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A prospective pharmacoepidemiologic cohort study published in JAMA demonstrated that hospitalized patients treated with acid-suppressive medications were 30% more likely to develop hospital-acquired pneumonia than those who were not treated with acid-suppressive medications.
A prospective pharmacoepidemiologic cohort study published in JAMA demonstrated that hospitalized patients treated with acid-suppressive medications were 30% more likely to develop hospital-acquired pneumonia than those who were not treated with acid-suppressive medications. This increased risk was statistically significant for patients treated with proton-pump inhibitors (PPIs) but not for those treated with histamine2-receptor antagonists.
In this prospective study, patients admitted to a large, urban, academic medical center in Boston between January 1, 2004, and December 31, 2007, were assessed for inclusion eligibility. Patients aged at least 18 years and hospitalized for at least 3 days were eligible for this study; those who spent any time in the intensive care unit (ICU) were excluded to restrict the analysis to the nonventilated general patient population. Data were collected from electronic databases maintained at the medical center. Acid-suppressive medication exposure was defined as a pharmacy order for a PPI or a histamine2-receptor antagonist during hospital stay. The primary outcome was the incidence of hospital-acquired pneumonia as defined by the International Classification of Diseases, Ninth Revision, Clinical Modification (ICD-9-CM) codes for bacterial pneumonia, listed as a secondary discharge diagnosis.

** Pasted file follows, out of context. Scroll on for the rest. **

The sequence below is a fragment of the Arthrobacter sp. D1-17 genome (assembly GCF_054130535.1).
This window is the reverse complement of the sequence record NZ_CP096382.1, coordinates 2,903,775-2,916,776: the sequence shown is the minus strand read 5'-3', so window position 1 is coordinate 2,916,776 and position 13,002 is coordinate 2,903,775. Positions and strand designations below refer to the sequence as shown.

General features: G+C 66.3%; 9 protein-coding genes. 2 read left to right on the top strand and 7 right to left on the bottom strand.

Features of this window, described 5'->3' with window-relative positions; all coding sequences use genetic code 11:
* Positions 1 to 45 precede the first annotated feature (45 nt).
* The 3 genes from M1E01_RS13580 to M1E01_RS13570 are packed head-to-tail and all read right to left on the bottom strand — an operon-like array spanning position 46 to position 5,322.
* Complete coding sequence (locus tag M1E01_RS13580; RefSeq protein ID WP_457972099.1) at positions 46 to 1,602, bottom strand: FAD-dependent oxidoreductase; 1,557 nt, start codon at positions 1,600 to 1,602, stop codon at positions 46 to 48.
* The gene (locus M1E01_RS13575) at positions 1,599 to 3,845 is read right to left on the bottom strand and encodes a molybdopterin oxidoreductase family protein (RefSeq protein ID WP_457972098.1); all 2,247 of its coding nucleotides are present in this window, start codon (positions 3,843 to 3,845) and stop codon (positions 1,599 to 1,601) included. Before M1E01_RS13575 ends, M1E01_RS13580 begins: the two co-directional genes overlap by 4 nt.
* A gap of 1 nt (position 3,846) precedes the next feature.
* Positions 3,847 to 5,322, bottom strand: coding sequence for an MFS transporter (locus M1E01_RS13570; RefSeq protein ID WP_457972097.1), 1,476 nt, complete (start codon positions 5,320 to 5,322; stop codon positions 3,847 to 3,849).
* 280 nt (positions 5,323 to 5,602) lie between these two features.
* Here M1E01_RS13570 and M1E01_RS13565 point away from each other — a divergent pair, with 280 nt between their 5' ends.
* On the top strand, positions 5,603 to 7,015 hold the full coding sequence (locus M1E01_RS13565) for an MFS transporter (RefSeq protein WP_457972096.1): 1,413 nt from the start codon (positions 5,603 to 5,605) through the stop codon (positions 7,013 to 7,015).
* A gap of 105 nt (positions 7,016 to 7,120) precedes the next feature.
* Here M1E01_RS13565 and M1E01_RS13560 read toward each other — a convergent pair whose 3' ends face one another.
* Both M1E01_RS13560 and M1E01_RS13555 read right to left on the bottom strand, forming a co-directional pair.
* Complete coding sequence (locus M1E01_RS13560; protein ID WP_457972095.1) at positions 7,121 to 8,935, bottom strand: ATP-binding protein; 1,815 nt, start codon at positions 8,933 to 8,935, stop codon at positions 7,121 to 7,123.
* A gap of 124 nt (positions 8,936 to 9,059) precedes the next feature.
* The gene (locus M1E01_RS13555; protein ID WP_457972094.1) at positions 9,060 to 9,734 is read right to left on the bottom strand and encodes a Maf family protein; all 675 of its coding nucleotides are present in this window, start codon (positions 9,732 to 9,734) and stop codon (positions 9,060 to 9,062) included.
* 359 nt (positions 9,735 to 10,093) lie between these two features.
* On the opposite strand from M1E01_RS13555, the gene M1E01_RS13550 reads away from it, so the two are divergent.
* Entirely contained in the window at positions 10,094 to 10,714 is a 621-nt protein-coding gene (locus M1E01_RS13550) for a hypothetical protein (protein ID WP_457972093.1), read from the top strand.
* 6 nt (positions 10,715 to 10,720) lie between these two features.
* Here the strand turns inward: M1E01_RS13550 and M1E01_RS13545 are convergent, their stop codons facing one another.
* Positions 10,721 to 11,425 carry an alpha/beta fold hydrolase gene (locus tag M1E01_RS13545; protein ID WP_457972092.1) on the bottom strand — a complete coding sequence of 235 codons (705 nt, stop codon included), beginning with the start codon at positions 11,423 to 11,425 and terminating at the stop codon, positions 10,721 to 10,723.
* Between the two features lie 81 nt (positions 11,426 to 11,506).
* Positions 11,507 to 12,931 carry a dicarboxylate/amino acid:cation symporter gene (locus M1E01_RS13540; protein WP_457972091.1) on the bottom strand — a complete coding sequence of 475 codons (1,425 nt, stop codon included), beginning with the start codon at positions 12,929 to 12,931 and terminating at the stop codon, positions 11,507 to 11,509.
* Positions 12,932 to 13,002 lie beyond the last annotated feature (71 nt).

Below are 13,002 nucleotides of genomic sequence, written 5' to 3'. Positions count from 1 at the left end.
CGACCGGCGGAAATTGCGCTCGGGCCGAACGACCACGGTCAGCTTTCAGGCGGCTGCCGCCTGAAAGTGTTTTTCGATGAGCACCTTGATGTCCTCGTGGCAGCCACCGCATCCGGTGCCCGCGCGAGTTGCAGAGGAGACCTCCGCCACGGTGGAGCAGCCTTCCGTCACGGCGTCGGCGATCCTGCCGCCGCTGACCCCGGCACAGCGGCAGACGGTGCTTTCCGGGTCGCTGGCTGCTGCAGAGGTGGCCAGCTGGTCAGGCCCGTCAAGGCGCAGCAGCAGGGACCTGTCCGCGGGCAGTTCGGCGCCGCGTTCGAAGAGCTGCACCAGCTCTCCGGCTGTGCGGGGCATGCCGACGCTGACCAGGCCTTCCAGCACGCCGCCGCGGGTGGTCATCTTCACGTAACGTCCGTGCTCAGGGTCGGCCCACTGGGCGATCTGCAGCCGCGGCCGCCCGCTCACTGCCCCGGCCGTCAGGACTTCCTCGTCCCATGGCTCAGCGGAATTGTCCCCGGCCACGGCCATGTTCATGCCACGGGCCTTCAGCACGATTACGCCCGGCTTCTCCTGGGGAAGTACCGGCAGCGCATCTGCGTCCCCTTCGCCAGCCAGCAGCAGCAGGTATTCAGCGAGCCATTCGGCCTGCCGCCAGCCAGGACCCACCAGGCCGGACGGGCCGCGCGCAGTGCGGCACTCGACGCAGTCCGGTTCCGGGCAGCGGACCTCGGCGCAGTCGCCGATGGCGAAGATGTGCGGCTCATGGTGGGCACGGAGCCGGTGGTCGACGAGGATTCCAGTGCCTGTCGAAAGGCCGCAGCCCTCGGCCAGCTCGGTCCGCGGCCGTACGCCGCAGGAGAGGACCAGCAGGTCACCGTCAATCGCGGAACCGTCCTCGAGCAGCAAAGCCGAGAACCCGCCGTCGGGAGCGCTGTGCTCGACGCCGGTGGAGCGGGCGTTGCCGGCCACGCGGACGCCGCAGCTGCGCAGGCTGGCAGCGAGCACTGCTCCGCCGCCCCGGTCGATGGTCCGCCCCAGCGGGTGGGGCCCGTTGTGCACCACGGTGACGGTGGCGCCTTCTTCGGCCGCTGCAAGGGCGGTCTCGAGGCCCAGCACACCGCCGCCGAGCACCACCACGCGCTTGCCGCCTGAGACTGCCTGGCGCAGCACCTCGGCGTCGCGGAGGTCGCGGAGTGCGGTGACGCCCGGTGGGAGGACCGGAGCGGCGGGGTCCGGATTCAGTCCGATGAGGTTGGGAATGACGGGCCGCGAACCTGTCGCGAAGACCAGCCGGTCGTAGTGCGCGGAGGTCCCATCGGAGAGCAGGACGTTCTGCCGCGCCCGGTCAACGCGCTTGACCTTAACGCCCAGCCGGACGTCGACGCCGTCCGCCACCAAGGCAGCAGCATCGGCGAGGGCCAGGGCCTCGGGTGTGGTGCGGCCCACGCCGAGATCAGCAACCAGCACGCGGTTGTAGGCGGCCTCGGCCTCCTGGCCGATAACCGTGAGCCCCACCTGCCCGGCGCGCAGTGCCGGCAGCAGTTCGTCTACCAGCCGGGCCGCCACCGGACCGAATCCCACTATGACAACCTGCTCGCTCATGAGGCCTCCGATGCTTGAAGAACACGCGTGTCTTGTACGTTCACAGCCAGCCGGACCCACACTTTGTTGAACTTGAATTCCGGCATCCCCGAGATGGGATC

A total of 63,878 admissions were included in the final cohort. Acid-suppressive medication was ordered in 32,922 admissions (52%); 27,236 (83%) of these orders were for PPIs, and 7,548 (23%) were for histamine2-receptor antagonists (some patients were exposed to both). Hospital-acquired pneumonia occurred in 2,219 admissions (3.5%). Multivariable logistic regression demonstrated that patients treated with acid-suppressive medications had an OR of 1.3 (95% CI, 1.1–1.4) for the development of hospital-acquired pneumonia. Subgroup analysis demonstrated that this increased risk of hospital-acquired pneumonia was significant among patients treated with PPIs (adjusted OR=1.3; 95% CI, 1.1–1.4) but not among those treated with histamine2-receptor antagonists (adjusted OR=1.2; 95% CI, 0.98–1.4).
The authors discussed several limitations of their study, including lack of information on the temporal association between administration of acid-suppressive medication and date of pneumonia diagnosis. Additionally, unmeasured confounders may have skewed the study results. They suggested that a randomized, controlled trial would be useful to study the potential relationship between acid-suppressive medications and hospital-acquired pneumonia, but they pointed out that a well-powered trial “would require a prohibitively large sample size.” They concluded that, although further study is necessary, their results “occur in the context of an increasing body of literature suggesting an association between acid-suppressive medication and pneumonia.”
Herzig SJ, Howell MD, Ngo LH, Marcantonio ER. Acid-suppressive medication use and the risk for hospital-acquired pneumonia. JAMA. 2009;301:2120–2128.